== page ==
In September Ray and I went to visit Tom Thomson’s grave in Leith Ontario just outside of Owen Sound, where Thomson grew up.
Thomson of course is Canada’s great painter; one known world wide, who captured the soul of the land and thus the country in his paintings. Contrary to popular belief Thomson was not one of the Group of Seven, having died before it’s formation, but will forever be associated with them because of his subject matter and influence on the painters who did form the Group of Seven. As member painter Lawren Harris wrote “(Tom Thomson was ) a part of the movement before we pinned a label on it.” Thomson is as Canadian as hockey, healthcare or false humility and to some that makes him mundane. Just another symbol to stick in a collage of Canada. But that is Thomson as a symbol not the painter and not the paintings.
Having spent my teen years in Owen Sound the scenery that Thomson painted was all around to see with the naked eye, but being a teen I took it and his paintings somewhat for granted. I appreciated them but I was too busy trying to grow up as fast as I could to really absorb them. It is only returning to the Georgian Bay area as an adult with years of travel and having experienced the rough edges of a life lived, that I see the land around Georgian Bay for what it is, a rich a combination of shape, form, light and colour that is unique to this part of the world.
Looking now at with fresh eyes away from the landscape and at Thomson’s iconic paintings they appear all the more remarkable to me; like seeing the portrait of a familiar face taking on new aspects and truths on the canvas.
It was on July 8, 1917 while on a canoe trip on the perfectly named Canoe Lake in Nipissing District of Ontario that Thomson would have found himself in the water, then under the water and finally submerged in the void that death brings. 8 days later his body was found washed up on the shore. There was a bruise or hole on temple (depending on the account) and fishing line wrapped around his ankle.
Thomson’s gravestone is small , just one of many in the unassuming graveyard of the humble red brick Leith Church. Across the road is open farmer’s field. It was quiet, calm, even relaxing that morning in that place, as fall ushered in with the wind a little cooler, the sun a little lower and the geese honking overhead breaking the stillness as the made there way to southern lands. Tom Thomson died a relative unknown, writing to a friend that he would be happy if he “could get $10 or $15” for a sketch. A sketch by Thomson these days can sell for $2-million or more.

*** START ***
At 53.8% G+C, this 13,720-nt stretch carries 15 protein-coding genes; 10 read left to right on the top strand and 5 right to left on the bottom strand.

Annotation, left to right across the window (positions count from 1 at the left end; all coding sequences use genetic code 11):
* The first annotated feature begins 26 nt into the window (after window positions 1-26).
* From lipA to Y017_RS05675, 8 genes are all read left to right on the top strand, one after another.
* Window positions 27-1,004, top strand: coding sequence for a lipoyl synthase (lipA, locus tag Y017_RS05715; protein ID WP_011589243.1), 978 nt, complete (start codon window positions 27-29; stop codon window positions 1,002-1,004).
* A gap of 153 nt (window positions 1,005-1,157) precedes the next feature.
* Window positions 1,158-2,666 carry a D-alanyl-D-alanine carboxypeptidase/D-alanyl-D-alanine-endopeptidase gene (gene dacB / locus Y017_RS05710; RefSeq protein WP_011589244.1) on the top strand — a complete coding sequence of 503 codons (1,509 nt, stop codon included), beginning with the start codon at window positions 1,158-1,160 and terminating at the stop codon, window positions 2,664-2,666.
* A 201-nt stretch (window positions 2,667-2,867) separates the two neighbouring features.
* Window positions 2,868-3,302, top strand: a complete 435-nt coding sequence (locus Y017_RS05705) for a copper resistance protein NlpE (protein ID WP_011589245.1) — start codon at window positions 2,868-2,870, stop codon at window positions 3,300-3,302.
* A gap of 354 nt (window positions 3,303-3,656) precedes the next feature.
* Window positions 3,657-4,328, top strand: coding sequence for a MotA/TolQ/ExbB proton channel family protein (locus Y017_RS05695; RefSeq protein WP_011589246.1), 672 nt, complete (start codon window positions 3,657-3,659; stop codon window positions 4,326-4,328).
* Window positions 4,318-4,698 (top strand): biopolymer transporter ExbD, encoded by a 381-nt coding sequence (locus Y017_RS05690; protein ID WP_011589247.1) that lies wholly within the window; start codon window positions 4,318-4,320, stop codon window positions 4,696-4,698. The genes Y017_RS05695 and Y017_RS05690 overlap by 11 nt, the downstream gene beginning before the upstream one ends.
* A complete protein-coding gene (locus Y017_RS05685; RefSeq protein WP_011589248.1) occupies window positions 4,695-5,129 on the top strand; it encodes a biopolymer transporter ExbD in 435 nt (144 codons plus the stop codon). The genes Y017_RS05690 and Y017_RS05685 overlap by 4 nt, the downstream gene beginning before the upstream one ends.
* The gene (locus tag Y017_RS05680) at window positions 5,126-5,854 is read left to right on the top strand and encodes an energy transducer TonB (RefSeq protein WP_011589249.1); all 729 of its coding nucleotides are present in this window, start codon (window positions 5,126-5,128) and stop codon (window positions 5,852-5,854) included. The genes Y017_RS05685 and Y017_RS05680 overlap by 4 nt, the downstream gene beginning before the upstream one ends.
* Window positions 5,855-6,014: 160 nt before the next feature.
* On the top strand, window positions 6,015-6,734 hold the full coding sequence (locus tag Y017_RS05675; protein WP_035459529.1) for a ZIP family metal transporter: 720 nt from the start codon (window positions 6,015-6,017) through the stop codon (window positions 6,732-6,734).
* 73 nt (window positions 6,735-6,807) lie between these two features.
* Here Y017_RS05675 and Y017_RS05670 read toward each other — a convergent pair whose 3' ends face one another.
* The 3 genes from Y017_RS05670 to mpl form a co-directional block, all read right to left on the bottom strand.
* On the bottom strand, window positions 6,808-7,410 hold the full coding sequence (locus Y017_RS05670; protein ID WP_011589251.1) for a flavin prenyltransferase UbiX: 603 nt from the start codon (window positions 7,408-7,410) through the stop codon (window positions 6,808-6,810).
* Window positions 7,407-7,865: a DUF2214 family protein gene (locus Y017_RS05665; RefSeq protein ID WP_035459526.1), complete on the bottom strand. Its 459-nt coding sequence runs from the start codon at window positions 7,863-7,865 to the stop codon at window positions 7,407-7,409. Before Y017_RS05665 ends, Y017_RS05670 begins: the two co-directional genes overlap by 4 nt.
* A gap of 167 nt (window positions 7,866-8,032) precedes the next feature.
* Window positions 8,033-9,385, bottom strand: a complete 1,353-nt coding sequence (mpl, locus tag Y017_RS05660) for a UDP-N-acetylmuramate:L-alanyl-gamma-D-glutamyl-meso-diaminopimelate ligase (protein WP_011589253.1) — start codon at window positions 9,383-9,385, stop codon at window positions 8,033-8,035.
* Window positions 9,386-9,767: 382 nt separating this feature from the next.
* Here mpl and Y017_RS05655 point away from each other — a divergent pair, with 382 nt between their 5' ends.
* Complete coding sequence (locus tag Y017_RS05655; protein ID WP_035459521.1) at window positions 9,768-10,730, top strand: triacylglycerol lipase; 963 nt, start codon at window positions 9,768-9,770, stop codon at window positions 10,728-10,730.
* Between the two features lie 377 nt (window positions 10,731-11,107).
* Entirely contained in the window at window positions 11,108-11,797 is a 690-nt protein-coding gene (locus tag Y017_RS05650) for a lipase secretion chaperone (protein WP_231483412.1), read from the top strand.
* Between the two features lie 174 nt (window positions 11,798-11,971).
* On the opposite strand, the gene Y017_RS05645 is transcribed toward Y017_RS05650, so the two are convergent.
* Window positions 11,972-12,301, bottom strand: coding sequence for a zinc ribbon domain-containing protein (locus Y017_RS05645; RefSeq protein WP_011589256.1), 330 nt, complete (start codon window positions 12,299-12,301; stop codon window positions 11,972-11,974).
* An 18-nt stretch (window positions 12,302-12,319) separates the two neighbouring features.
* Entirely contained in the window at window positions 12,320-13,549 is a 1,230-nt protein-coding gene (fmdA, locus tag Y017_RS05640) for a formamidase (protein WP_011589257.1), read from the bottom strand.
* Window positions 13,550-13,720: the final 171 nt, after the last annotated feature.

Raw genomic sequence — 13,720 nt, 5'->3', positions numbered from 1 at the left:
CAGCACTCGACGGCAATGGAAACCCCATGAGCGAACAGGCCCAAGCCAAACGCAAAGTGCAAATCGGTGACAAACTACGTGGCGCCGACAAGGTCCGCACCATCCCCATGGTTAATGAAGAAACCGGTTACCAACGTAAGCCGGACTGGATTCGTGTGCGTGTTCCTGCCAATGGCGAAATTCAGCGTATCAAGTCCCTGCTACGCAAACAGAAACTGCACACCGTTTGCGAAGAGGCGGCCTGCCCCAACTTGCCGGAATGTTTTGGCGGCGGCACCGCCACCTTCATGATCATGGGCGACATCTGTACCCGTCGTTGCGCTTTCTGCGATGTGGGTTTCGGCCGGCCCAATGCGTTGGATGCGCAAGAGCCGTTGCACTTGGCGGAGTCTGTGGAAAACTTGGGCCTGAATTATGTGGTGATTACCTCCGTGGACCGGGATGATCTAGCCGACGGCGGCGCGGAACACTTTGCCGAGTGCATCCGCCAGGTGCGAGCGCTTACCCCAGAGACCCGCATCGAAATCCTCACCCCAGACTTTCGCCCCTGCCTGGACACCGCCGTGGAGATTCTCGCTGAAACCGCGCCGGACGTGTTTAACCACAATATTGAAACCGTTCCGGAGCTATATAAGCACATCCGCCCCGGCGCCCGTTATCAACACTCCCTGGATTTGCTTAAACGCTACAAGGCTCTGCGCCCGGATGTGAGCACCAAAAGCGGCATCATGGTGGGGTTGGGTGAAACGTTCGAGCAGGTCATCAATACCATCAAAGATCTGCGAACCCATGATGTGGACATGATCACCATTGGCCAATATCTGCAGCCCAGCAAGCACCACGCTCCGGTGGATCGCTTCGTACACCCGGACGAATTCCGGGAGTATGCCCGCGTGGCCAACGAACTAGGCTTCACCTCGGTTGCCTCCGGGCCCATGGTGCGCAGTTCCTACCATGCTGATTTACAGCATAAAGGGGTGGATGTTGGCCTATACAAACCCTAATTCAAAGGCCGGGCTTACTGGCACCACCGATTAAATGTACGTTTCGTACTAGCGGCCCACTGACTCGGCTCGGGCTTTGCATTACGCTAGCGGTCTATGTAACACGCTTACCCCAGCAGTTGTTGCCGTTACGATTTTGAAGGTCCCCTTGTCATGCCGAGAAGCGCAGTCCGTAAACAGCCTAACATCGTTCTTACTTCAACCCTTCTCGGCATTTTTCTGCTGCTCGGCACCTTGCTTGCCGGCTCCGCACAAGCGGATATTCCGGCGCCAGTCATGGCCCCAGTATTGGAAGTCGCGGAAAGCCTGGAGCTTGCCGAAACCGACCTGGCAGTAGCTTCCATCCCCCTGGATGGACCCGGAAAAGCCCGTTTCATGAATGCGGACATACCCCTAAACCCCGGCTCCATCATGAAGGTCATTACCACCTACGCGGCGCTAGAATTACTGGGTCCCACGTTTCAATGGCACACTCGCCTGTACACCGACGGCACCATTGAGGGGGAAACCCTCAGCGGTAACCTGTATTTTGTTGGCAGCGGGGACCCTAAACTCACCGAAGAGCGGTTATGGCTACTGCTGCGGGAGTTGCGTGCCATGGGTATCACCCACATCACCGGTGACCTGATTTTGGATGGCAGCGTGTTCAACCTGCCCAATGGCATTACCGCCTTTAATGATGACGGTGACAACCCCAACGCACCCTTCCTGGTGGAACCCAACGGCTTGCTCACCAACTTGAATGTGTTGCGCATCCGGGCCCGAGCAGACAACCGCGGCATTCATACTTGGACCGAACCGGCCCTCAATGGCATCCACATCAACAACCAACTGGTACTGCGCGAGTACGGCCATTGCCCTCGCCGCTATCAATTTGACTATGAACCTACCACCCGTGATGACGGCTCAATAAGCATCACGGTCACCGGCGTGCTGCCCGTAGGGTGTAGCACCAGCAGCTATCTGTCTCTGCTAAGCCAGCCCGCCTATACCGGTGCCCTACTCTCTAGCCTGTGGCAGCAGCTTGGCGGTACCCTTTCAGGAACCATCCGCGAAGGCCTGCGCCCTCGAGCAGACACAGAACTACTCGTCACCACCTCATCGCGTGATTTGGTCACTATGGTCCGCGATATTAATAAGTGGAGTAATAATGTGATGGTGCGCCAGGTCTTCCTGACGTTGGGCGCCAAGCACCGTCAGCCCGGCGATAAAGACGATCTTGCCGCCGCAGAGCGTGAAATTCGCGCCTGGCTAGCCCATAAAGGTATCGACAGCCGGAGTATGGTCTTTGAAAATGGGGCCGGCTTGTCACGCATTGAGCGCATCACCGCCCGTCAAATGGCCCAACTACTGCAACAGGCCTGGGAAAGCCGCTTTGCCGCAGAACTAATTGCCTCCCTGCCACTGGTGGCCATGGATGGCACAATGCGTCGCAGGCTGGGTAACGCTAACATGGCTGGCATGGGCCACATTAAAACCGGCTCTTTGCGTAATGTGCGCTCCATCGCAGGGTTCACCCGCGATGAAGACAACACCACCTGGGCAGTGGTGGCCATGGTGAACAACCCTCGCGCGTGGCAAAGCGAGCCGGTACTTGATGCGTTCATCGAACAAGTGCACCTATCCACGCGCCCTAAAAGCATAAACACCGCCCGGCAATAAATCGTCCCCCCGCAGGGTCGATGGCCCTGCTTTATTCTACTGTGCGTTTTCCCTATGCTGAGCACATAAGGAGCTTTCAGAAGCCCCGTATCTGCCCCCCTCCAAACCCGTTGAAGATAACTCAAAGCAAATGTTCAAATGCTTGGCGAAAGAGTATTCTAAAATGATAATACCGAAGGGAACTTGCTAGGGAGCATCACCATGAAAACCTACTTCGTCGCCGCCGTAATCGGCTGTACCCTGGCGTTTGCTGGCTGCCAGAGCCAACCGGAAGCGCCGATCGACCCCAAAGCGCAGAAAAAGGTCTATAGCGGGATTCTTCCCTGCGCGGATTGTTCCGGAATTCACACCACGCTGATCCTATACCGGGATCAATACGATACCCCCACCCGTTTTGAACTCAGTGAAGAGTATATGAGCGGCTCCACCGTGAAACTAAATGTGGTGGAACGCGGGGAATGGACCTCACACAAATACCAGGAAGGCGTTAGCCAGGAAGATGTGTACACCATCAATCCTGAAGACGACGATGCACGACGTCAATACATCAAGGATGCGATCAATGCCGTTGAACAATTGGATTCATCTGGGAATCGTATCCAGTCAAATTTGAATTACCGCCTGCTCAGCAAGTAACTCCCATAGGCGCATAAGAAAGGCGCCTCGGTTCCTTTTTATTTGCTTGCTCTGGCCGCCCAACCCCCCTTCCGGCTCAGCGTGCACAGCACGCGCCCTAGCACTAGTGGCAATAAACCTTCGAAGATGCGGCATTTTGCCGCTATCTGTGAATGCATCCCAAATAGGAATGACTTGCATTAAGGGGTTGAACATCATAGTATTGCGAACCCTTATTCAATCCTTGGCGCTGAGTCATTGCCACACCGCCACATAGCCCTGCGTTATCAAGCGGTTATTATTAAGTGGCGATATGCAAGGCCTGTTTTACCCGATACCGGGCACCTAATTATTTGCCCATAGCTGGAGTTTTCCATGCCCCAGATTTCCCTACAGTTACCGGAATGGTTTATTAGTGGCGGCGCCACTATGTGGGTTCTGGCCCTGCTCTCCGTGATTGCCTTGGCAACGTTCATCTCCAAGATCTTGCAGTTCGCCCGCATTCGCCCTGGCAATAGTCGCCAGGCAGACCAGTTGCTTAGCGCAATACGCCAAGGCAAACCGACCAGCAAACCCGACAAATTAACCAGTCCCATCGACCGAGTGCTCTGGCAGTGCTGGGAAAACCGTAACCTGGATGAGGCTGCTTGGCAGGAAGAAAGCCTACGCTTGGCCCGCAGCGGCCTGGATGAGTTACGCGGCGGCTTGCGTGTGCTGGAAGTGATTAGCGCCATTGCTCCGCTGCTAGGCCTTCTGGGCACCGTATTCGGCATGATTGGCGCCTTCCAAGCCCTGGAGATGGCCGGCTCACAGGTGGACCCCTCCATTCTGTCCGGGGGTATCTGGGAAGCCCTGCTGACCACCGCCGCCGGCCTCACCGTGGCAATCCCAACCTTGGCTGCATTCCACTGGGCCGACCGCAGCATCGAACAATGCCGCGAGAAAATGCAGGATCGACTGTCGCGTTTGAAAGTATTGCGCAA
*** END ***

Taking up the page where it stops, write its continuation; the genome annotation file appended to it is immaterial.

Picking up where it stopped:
While stories and legends of murder and intrigue have grown up around his death his legend as a painter has grown even more, enshrining him and his paintings as a piece of Canadian national identity; which may be why some people reject him with such force. After all what is an iconoclast without icons to smash and rage against. But truth and legend need not be contrary. Sometimes they live quite well side by side. As Gordon Downie once said referring to the song Three pistols by his group the Tragically Hip, “Here’s one of many Canadian myths, that like many Canadian myths, just happens to be true.”
Looking out over Georgian Bay anyone who has seen a Tom Thomson painting can see Tom Thomson trees, clouds, rocks, water, but they are real, a fusion of his perception with ours across time. That is the magic.
Tom Thompson Gallery, Owen Sound
Three Pistols by the Tragically Hip
By James MacDougall
With these photos I have applied a variety of digital treatments to create a more painterly effect. They were taken in the Bognar Marsh near Owen Sound with a Nikon D5000 on an overcast day.
By James MacDougall
When I was a child there was an abandoned farm house across the road from my Uncle’s farm. The house looked angry in it’s dilapidated state. The overgrown weeds that throttled the yard, the weather-worn boards that clung to the deranged frame, the shards of glass from broken windows all said “Beware: Keep Out”, but they also said “I Dare You!” I was too young and too afraid to go inside, but I was curious. My older more daring cousins would go in and explore. I waited anxiously outside, listening to the cracking boards and rustling pigeons as the older kids rooted and probed intruding through the innards of the corpse-like house. Ultimately the stillness would be interrupted by a yell or cry followed by hysterical laughter and a torrent of footsteps as kids made a mad dash out the doorway. Then the stories were told, of strange shadows and glimpses of faces in dark corners, of whispering voices and sounds from the basement. We would all run back across the road to my Uncle’s farm looking from safety at the dead house grey and wizened under the same sun that shone on us.
This is a series I did of three abandoned places inspired by my fascination with forlorn buildings.
By James MacDougall
The bitter irony of a fork-lift stuck in the mud. A fork-lift of course is a machine for lifting heavy objects, but is itself an object so heavy it cannot be easily lifted.
I wonder how long it has been stuck in this field gathering moss and shedding rust?